Story By: Ernest Bio Bogore, Sub-Editor: Joseph Golder, Agency: Newsflash
A French couple from Le Havre complained to cops after paying several thousand euros for a Savannah cat and were given a baby tiger instead.
Details of the case emerged after prosecutors prepared a report released this week two years after the tiger was seized.
The wealthy couple, who are from the French port city of Le Havre, had decided that they wanted to have a Savannah cat, and ordered it through a buyer that they found online.
The Savannah cat is a cross between a wild Serval and a domestic cat is listed as an acceptable pet, but the tiger which the couple eventually received is not and is protected by the CITES treaty that means it cannot even be transported without paperwork.
The deal that was agreed for the cat involved payment on delivery, but when the seller turned up they had with them an Indonesian tiger cub which was three months old instead of the promised Savannah cat.
Yet despite the obvious differences, the couple claimed they did not realise they had a tiger cub for a few days, and as soon as they had realised they had called police.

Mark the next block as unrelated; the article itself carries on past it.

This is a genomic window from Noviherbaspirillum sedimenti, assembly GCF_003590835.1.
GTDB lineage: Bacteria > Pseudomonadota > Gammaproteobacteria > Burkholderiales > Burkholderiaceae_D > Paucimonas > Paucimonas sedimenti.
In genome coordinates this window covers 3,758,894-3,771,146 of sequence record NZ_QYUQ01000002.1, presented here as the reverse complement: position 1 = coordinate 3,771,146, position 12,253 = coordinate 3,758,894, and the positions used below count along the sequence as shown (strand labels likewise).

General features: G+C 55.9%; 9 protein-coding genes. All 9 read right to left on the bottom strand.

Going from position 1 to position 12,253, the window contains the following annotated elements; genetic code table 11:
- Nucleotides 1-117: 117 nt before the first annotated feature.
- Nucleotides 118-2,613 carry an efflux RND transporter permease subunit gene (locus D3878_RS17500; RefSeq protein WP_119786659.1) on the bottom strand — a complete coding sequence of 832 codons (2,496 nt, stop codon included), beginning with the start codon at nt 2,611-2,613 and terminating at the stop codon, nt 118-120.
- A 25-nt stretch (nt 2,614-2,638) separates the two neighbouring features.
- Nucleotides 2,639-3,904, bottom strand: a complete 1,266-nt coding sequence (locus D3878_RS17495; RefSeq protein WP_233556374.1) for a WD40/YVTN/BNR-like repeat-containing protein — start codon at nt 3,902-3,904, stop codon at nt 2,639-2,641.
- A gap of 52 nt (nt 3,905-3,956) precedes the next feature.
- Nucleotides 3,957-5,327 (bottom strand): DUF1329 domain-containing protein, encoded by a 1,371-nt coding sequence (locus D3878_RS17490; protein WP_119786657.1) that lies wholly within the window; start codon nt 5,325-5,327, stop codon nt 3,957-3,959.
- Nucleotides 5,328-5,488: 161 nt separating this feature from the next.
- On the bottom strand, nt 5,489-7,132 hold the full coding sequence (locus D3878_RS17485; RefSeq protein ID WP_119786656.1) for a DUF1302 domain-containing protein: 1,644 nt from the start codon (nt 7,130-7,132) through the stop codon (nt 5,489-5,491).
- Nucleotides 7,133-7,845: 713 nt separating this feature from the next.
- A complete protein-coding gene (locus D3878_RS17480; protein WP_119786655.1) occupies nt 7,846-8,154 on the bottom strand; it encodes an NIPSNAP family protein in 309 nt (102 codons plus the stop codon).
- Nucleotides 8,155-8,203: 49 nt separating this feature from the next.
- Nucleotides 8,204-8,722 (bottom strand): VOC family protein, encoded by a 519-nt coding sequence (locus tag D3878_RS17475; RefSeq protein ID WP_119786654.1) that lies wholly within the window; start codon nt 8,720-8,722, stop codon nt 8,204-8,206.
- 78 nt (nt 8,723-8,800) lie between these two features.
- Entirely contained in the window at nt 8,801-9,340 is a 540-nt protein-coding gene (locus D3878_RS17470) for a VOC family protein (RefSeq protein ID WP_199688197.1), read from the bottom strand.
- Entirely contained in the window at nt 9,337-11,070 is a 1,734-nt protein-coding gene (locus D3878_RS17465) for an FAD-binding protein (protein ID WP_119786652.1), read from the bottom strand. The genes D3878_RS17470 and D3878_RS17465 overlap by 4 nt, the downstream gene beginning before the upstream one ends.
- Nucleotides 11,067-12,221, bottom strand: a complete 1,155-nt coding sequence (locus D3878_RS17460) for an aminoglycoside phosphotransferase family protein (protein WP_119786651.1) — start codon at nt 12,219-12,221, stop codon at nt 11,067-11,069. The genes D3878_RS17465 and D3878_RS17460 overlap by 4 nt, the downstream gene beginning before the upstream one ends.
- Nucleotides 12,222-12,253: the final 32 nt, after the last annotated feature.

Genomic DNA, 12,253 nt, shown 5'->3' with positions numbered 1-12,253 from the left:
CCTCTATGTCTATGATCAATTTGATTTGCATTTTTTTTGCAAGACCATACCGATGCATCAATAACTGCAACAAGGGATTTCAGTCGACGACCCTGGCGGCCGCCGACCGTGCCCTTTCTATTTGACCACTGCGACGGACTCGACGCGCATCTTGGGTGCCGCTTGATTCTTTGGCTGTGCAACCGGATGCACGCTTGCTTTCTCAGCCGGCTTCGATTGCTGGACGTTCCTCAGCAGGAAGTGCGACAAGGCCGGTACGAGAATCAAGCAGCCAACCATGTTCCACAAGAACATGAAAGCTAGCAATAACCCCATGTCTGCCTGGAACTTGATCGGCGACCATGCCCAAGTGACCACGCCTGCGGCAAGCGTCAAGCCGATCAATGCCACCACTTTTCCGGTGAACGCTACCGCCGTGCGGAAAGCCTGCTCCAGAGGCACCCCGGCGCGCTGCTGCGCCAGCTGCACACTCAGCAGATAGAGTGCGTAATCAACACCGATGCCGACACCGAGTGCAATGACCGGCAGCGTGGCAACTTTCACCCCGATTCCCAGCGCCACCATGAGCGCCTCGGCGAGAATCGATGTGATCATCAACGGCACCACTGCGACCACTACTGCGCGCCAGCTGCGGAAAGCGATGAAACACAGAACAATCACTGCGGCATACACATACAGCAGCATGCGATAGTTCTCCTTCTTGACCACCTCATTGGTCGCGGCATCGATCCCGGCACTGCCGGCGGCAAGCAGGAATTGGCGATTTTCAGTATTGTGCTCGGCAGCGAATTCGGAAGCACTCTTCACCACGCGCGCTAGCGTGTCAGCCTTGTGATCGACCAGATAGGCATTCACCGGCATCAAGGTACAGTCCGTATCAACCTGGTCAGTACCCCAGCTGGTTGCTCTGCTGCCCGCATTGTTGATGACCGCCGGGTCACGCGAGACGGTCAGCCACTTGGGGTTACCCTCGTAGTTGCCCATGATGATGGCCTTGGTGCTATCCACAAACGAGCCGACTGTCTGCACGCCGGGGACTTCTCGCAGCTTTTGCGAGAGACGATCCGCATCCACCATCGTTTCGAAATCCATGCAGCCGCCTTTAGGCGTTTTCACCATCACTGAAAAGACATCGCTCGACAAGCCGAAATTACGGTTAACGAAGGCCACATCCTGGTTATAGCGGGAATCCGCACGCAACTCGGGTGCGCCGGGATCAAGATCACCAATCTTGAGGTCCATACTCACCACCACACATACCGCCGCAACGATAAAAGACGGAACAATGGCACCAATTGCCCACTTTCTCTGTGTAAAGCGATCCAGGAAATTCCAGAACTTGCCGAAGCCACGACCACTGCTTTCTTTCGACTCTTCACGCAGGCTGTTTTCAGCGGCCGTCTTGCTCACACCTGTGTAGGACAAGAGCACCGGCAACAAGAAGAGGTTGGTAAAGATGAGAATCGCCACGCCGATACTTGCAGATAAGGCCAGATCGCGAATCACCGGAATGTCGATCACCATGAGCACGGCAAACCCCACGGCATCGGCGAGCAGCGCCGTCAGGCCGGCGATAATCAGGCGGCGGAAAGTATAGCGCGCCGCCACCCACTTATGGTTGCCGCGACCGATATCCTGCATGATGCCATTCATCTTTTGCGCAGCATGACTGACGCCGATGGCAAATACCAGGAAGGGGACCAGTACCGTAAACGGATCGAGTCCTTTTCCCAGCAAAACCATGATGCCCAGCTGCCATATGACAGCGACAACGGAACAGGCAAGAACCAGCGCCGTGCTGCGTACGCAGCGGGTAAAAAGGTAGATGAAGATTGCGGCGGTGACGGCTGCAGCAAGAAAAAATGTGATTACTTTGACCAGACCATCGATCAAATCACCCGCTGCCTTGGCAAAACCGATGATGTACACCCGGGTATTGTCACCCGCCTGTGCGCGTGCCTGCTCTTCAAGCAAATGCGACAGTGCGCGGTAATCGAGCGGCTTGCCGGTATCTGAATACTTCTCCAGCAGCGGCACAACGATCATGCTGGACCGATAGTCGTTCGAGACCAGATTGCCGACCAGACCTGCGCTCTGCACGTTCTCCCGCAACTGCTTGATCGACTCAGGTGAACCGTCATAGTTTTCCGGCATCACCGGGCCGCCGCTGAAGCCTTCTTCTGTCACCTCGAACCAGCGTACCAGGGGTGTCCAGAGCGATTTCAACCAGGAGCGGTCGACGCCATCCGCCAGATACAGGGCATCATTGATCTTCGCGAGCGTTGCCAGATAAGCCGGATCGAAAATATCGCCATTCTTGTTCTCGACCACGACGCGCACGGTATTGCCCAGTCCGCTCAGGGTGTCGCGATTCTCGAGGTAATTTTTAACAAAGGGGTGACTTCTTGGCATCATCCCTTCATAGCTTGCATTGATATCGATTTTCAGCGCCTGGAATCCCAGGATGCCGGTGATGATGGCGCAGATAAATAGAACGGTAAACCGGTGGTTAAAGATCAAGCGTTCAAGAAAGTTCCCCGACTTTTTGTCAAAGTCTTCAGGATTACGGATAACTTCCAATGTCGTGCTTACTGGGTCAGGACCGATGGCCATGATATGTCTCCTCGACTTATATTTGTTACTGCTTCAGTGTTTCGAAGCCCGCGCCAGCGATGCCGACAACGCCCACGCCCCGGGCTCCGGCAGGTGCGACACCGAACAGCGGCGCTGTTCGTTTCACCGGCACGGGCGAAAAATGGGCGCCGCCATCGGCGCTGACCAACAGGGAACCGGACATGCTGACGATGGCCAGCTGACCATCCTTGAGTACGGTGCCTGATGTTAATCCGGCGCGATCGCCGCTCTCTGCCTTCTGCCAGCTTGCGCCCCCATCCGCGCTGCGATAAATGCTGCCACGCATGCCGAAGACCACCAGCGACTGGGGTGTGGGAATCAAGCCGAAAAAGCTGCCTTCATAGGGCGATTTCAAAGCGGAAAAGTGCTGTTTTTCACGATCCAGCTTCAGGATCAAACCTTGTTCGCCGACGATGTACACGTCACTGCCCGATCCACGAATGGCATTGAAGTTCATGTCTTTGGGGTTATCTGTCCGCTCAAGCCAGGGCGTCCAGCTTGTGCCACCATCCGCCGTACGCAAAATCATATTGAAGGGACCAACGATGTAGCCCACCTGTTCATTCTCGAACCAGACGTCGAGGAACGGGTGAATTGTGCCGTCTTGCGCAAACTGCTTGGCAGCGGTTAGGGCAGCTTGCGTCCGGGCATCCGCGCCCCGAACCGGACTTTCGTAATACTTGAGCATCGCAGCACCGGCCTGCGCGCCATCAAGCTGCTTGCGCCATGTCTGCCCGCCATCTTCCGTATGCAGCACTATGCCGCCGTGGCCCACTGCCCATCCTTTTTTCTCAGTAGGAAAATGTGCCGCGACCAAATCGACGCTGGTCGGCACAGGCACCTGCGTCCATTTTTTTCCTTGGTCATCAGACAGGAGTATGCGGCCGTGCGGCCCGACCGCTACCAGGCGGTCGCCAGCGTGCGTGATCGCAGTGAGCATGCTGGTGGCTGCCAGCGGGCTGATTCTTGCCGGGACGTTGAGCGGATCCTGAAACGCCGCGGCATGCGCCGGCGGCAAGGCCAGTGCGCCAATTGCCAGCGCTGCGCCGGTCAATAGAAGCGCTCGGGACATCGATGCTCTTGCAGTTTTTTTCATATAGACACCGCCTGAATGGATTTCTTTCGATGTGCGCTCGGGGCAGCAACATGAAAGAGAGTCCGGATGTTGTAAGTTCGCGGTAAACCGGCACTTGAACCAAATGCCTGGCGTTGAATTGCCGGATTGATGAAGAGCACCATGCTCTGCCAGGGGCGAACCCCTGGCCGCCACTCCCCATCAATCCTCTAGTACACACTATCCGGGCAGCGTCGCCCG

The couple said they had paid EUR 6,000 (GBP 5,484) for the kitten that turned out to be a tiger cub in September 2018.
The tiger in question is a Sumatran tiger (Panthera tigris sondaica), a protected species and prohibited for private ownership.
Police were initially unclear as to where the tiger came from, although, it had turned up on selfies in Elbeuf and even in a rap video filmed in Petit-Quevilly in the Seine-Maritime department in the region of Normandy, France.
The investigation, entrusted to the Regional Intervention Group of the National Police and the Departmental Security, has now finally been completed after lasting two years and an official report prepared which announced the arrest of 9 suspects, including the original victim couple, for trafficking in a protected species.
Others are facing charges of being involved in organised crime.
According to France Bleu, the tiger, in good health, was entrusted to the French Biodiversity Office and eventually given a new home although it was not revealed where this was.
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